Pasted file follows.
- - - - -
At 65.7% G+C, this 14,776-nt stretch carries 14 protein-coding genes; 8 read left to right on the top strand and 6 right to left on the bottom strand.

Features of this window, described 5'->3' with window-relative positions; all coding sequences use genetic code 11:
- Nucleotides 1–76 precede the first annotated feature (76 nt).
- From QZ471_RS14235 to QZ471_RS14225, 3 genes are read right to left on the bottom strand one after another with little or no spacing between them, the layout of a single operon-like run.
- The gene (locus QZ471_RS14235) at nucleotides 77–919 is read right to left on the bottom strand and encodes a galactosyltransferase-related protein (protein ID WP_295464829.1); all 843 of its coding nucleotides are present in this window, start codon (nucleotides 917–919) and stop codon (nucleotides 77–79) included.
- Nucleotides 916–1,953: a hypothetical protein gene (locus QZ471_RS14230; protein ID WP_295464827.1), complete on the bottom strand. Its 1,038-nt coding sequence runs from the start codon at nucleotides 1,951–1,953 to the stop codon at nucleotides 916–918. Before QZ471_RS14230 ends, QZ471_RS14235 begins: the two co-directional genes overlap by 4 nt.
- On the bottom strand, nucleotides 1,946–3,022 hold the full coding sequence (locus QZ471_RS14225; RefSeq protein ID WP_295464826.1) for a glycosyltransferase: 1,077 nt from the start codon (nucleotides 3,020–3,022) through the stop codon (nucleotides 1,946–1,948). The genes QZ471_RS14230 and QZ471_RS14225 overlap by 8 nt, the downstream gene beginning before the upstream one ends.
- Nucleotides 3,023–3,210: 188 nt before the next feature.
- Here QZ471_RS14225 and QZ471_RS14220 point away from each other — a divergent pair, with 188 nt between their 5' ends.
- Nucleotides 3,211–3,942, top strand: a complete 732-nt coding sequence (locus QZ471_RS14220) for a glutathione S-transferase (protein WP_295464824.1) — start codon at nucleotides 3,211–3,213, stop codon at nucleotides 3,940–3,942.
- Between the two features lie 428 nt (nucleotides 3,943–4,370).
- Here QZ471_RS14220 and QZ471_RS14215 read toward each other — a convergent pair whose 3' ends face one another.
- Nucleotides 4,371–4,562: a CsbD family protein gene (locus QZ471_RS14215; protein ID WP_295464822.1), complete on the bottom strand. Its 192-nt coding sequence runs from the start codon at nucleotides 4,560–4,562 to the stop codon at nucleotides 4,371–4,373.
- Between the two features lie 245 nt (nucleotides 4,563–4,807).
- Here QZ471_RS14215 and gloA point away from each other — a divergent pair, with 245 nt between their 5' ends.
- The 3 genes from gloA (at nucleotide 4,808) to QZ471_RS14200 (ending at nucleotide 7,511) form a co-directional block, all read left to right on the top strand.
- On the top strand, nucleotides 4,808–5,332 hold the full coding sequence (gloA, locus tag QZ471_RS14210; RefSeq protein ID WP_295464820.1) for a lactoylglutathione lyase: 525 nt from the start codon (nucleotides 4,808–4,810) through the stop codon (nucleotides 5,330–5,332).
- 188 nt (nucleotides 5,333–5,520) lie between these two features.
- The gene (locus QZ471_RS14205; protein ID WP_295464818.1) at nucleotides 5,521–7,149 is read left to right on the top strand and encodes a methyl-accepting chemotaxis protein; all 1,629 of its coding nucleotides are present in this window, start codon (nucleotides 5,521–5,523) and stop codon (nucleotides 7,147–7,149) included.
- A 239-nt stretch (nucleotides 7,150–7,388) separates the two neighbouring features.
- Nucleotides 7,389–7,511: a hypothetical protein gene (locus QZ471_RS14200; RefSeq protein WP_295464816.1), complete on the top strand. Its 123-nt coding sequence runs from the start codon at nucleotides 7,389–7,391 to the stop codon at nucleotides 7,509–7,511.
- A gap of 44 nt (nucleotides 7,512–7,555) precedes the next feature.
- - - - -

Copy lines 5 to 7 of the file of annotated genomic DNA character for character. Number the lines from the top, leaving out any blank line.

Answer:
- The gene (locus QZ471_RS14235) at nucleotides 77–919 is read right to left on the bottom strand and encodes a galactosyltransferase-related protein (protein ID WP_295464829.1); all 843 of its coding nucleotides are present in this window, start codon (nucleotides 917–919) and stop codon (nucleotides 77–79) included.
- Nucleotides 916–1,953: a hypothetical protein gene (locus QZ471_RS14230; protein ID WP_295464827.1), complete on the bottom strand. Its 1,038-nt coding sequence runs from the start codon at nucleotides 1,951–1,953 to the stop codon at nucleotides 916–918. Before QZ471_RS14230 ends, QZ471_RS14235 begins: the two co-directional genes overlap by 4 nt.
- On the bottom strand, nucleotides 1,946–3,022 hold the full coding sequence (locus QZ471_RS14225; RefSeq protein ID WP_295464826.1) for a glycosyltransferase: 1,077 nt from the start codon (nucleotides 3,020–3,022) through the stop codon (nucleotides 1,946–1,948). The genes QZ471_RS14230 and QZ471_RS14225 overlap by 8 nt, the downstream gene beginning before the upstream one ends.